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A baronet (// or //; abbreviated Bart or Bt) or the rare female equivalent, a baronetess (//; abbreviation Btss), is the holder of a baronetcy, an hereditary title awarded by the British Crown. The practice of awarding baronetcies was originally introduced in England in the 14th century and was used by James I of England in 1611 in order to raise funds.
The baronetcy is the only British hereditary honour which is not a peerage, with the exception of the Anglo-Irish Black Knight, White Knight, and Green Knight (of which only the Green Knight is still extant). A baronet is addressed as "Sir" like a knight (or "Dame" for a baronetess), but ranks above all knighthoods and damehoods except for the Order of the Garter and the Order of the Thistle. However[clarification needed], the baronetage, as a class, are considered to rank above the knightage. A baronetcy does not confer nobility, and is not a knighthood, and the recipient does not receive an accolade.
- 1 History of the term
- 2 Conventions
- 3 Baronetesses
- 4 Territorial designations
- 5 Heraldic badges
- 6 Number of baronetcies
- 7 Premier Baronet
- 8 Baronetcies conferred upon non-Britons
- 9 In fiction
- 10 See also
- 11 References and sources
- 12 External links
History of the term
According to The Official Roll of the Baronetage:
The Baronetage is of far more ancient origin than many people may think. The term baronet is believed to have been first applied to nobility who for one reason or another had lost the right of summons to Parliament. The earliest mention of baronets was in the Battle of Barrenberg [sic], in 1321. There is a further mention of them in 1328 when Edward III is known to have created eight baronets. Further creations were made in 1340, 1446 and 1551. At least one of these, Sir William de la Pole in 1340, was created for payment of money, presumably expended by the King to help maintain his army. It is not known if these early creations were hereditary but all seem to have died out.
The present hereditary Order of Baronets in England dates from 22 May 1611 when it was erected by James I who granted the first Letters Patent to 200 gentlemen of good birth with an income of at least £1000 a year. His intention was two fold. Firstly he wanted to fill the gap between peers of the realm and knights so he decided that the baronets were to form the sixth division of the aristocracy following the five degrees of the peerage. Secondly, and probably more importantly, he needed money to pay for soldiers to carry out the pacification of Ireland. Therefore those of the first creation, in return for the honour, were each required to pay for the upkeep of thirty soldiers for three years amounting to £1095, in those days a very large sum.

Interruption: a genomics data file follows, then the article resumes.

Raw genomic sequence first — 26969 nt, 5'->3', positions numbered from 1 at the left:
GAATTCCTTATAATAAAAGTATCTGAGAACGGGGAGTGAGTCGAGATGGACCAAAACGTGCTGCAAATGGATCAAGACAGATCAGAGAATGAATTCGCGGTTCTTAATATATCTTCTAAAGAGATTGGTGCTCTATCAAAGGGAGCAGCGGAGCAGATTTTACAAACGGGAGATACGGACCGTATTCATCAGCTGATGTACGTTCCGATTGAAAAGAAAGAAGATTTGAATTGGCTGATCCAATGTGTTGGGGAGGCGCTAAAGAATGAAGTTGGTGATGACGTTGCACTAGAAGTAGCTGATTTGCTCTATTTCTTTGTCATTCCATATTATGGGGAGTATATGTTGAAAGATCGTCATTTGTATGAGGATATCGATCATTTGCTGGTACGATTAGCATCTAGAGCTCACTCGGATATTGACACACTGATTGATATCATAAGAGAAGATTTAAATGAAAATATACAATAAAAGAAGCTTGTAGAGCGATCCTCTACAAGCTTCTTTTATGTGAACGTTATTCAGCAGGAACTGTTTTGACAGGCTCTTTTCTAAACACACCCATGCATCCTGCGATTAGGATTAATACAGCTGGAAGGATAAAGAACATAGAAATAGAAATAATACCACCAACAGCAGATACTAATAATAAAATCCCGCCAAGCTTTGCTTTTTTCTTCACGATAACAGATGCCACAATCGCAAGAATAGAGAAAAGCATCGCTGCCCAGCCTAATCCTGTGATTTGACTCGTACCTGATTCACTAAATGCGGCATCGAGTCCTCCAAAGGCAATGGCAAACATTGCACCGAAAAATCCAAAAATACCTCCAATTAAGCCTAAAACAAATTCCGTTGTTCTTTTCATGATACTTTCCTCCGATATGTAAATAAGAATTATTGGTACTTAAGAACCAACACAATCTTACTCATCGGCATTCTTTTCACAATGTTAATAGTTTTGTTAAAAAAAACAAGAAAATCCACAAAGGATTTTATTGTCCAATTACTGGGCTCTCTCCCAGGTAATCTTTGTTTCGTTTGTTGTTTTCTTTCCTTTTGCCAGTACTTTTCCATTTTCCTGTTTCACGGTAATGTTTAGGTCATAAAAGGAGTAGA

In 1619 James I erected the Baronetage of Ireland and laid plans for a further new Baronetage with the object of assisting the colonisation of Nova Scotia. However in 1624 he died before this could be implemented. In 1625 Charles I took up the previous plans and erected the Baronetage of Scotland and Nova Scotia. The new baronets were each required to pay 2000 marks or to support six settlers for two years. Over a hundred of these baronetcies, now known as Scottish baronetcies, have survived to this day. The Duke of Roxburghe is the Premier Baronet of Scotland by his Baronetcy of Innes-Ker of Innes created in 1625.
As a result of the union of England and Scotland in 1707 all future creations were styled baronets of Great Britain. With the union of Great Britain and Ireland in 1801 new creations were styled as baronets of the United Kingdom. The position at 31 December 1999, including baronetcies where succession was dormant or unproven, was that there were a total of 1314 baronetcies divided into five classes of creation included on the Official Roll. Of these there were 146 of England, 63 of Ireland, 119 of Scotland, 133 of Great Britain and 853 of the United Kingdom. The Premier Baronet is Sir Nicholas Bacon, 14th Baronet of Redgrave created in 1611.Under the two Royal Warrants of 1612 and 1613 issued by James I certain privileges were accorded to baronets of England. Firstly, no person or persons should have place between baronets and the younger sons of peers. Secondly, the right of knighthood was established for the eldest sons of baronets (this was to be revoked by George IV in 1827), and thirdly, baronets were allowed to add the Arms of Ulster as an inescutcheon to their armorial bearings. This last consisted of "in a field Argent, a hand Geules, or a bloudy hand". These privileges were extended to baronets of Ireland and, less the Arms of Ulster, to baronets of Scotland. They continue to this day for all baronets of Great Britain and the United Kingdom created subsequently.
The term baronet was applied to the noblemen who lost the right of individual summons to Parliament, and was used in this sense in a statute of Richard II. A similar rank of lower stature is the banneret.
The revival of baronetcies can be dated to Sir Robert Cotton's discovery in the late 16th or early 17th century of William de la Pole's patent (issued in the 13th year of Edward III's reign), conferring upon him the dignity of a baronet in return for a sum of money.
Subsequent baronetcies fall into the following five creations:
- King James I erected the hereditary Order of Baronets in England on 22 May 1611 for the settlement of Ireland. He offered the dignity to 200 gentlemen of good birth, with a clear estate of £1,000 a year, on condition that each one paid a sum equivalent to three years' pay for 30 soldiers at 8d per day per man into the King's Exchequer. The idea came from the Earl of Salisbury, who averred: "The Honour will do the Gentry very little Harm," while doing the Exchequer a lot of good.
- The Baronetage of Ireland was erected on 30 September 1611.
- King Charles I erected the hereditary Baronetage of Scotland or Nova Scotia on 28 May 1625, for the establishment of the plantation of Nova Scotia.